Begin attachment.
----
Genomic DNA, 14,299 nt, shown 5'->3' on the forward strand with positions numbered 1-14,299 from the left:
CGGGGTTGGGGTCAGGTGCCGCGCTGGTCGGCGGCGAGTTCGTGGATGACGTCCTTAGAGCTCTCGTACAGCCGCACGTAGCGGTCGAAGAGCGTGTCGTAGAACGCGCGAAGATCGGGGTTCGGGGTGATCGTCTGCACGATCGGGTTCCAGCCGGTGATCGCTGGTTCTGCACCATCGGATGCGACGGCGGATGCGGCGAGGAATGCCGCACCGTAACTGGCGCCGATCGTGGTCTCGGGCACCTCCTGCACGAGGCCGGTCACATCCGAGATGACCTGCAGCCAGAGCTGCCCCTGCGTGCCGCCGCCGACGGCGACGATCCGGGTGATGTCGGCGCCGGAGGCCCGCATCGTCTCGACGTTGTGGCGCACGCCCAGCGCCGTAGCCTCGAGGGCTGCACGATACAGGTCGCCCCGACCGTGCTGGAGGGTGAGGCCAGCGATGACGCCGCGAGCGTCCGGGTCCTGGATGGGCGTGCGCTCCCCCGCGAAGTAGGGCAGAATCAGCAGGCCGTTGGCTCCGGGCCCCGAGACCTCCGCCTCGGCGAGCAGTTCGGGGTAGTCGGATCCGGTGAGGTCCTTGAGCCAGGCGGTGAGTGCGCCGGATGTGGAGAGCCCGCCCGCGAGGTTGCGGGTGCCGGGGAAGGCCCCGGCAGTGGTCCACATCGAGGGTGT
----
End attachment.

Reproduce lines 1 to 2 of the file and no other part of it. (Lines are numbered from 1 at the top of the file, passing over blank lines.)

Genomic DNA, 14,299 nt, shown 5'->3' on the forward strand with positions numbered 1-14,299 from the left:
CGGGGTTGGGGTCAGGTGCCGCGCTGGTCGGCGGCGAGTTCGTGGATGACGTCCTTAGAGCTCTCGTACAGCCGCACGTAGCGGTCGAAGAGCGTGTCGTAGAACGCGCGAAGATCGGGGTTCGGGGTGATCGTCTGCACGATCGGGTTCCAGCCGGTGATCGCTGGTTCTGCACCATCGGATGCGACGGCGGATGCGGCGAGGAATGCCGCACCGTAACTGGCGCCGATCGTGGTCTCGGGCACCTCCTGCACGAGGCCGGTCACATCCGAGATGACCTGCAGCCAGAGCTGCCCCTGCGTGCCGCCGCCGACGGCGACGATCCGGGTGATGTCGGCGCCGGAGGCCCGCATCGTCTCGACGTTGTGGCGCACGCCCAGCGCCGTAGCCTCGAGGGCTGCACGATACAGGTCGCCCCGACCGTGCTGGAGGGTGAGGCCAGCGATGACGCCGCGAGCGTCCGGGTCCTGGATGGGCGTGCGCTCCCCCGCGAAGTAGGGCAGAATCAGCAGGCCGTTGGCTCCGGGCCCCGAGACCTCCGCCTCGGCGAGCAGTTCGGGGTAGTCGGATCCGGTGAGGTCCTTGAGCCAGGCGGTGAGTGCGCCGGATGTGGAGAGCCCGCCCGCGAGGTTGCGGGTGCCGGGGAAGGCCCCGGCAGTGGTCCACATCGAGGGTGT